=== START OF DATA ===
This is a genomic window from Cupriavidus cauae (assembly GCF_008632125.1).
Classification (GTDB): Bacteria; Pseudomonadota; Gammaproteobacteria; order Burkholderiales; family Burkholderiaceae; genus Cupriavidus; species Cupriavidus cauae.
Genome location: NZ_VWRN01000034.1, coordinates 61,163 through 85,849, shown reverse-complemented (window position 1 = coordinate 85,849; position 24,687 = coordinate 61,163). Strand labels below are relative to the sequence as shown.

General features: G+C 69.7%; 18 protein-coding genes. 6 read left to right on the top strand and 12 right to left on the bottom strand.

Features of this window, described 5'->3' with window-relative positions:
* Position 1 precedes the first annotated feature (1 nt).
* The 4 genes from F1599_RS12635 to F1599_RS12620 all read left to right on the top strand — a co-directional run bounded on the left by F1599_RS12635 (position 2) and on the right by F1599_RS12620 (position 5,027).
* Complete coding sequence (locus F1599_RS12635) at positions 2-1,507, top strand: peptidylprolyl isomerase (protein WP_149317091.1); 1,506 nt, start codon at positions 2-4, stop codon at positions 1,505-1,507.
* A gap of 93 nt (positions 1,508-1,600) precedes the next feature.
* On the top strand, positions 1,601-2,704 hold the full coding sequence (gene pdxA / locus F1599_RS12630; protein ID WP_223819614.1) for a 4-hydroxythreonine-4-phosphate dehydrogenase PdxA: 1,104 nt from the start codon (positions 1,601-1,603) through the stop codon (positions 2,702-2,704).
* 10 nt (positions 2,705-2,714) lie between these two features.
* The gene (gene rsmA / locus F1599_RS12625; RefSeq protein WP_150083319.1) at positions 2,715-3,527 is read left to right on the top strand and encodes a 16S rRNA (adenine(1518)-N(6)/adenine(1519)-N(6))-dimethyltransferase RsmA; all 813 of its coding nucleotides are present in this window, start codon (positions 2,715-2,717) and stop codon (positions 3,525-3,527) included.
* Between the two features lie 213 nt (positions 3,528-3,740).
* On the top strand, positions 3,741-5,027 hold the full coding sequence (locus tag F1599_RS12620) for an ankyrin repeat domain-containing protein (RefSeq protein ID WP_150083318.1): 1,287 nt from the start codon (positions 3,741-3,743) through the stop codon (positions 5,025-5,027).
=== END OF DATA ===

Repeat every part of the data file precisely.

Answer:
This is a genomic window from Cupriavidus cauae (assembly GCF_008632125.1).
Classification (GTDB): Bacteria; Pseudomonadota; Gammaproteobacteria; order Burkholderiales; family Burkholderiaceae; genus Cupriavidus; species Cupriavidus cauae.
Genome location: NZ_VWRN01000034.1, coordinates 61,163 through 85,849, shown reverse-complemented (window position 1 = coordinate 85,849; position 24,687 = coordinate 61,163). Strand labels below are relative to the sequence as shown.

General features: G+C 69.7%; 18 protein-coding genes. 6 read left to right on the top strand and 12 right to left on the bottom strand.

Features of this window, described 5'->3' with window-relative positions:
* Position 1 precedes the first annotated feature (1 nt).
* The 4 genes from F1599_RS12635 to F1599_RS12620 all read left to right on the top strand — a co-directional run bounded on the left by F1599_RS12635 (position 2) and on the right by F1599_RS12620 (position 5,027).
* Complete coding sequence (locus F1599_RS12635) at positions 2-1,507, top strand: peptidylprolyl isomerase (protein WP_149317091.1); 1,506 nt, start codon at positions 2-4, stop codon at positions 1,505-1,507.
* A gap of 93 nt (positions 1,508-1,600) precedes the next feature.
* On the top strand, positions 1,601-2,704 hold the full coding sequence (gene pdxA / locus F1599_RS12630; protein ID WP_223819614.1) for a 4-hydroxythreonine-4-phosphate dehydrogenase PdxA: 1,104 nt from the start codon (positions 1,601-1,603) through the stop codon (positions 2,702-2,704).
* 10 nt (positions 2,705-2,714) lie between these two features.
* The gene (gene rsmA / locus F1599_RS12625; RefSeq protein WP_150083319.1) at positions 2,715-3,527 is read left to right on the top strand and encodes a 16S rRNA (adenine(1518)-N(6)/adenine(1519)-N(6))-dimethyltransferase RsmA; all 813 of its coding nucleotides are present in this window, start codon (positions 2,715-2,717) and stop codon (positions 3,525-3,527) included.
* Between the two features lie 213 nt (positions 3,528-3,740).
* On the top strand, positions 3,741-5,027 hold the full coding sequence (locus tag F1599_RS12620) for an ankyrin repeat domain-containing protein (RefSeq protein ID WP_150083318.1): 1,287 nt from the start codon (positions 3,741-3,743) through the stop codon (positions 5,025-5,027).